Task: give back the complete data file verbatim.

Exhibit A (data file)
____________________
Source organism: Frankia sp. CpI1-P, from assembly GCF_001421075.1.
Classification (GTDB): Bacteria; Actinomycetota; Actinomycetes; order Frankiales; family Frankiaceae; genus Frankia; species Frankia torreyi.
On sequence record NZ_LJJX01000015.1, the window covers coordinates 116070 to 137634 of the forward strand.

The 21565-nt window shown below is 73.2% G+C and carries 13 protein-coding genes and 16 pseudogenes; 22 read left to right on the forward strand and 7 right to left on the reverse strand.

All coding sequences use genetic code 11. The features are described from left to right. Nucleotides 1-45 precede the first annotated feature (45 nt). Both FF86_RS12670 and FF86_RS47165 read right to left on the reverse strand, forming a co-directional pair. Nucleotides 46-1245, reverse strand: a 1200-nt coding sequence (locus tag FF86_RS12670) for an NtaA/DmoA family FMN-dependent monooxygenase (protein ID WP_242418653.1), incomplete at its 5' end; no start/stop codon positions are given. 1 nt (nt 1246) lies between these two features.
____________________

Source organism: Frankia sp. CpI1-P, from assembly GCF_001421075.1.
Classification (GTDB): Bacteria; Actinomycetota; Actinomycetes; order Frankiales; family Frankiaceae; genus Frankia; species Frankia torreyi.
On sequence record NZ_LJJX01000015.1, the window covers coordinates 116070 to 137634 of the forward strand.

The 21565-nt window shown below is 73.2% G+C and carries 13 protein-coding genes and 16 pseudogenes; 22 read left to right on the forward strand and 7 right to left on the reverse strand.

All coding sequences use genetic code 11. The features are described from left to right. Nucleotides 1-45 precede the first annotated feature (45 nt). Both FF86_RS12670 and FF86_RS47165 read right to left on the reverse strand, forming a co-directional pair. Nucleotides 46-1245, reverse strand: a 1200-nt coding sequence (locus tag FF86_RS12670) for an NtaA/DmoA family FMN-dependent monooxygenase (protein ID WP_242418653.1), incomplete at its 5' end; no start/stop codon positions are given. 1 nt (nt 1246) lies between these two features.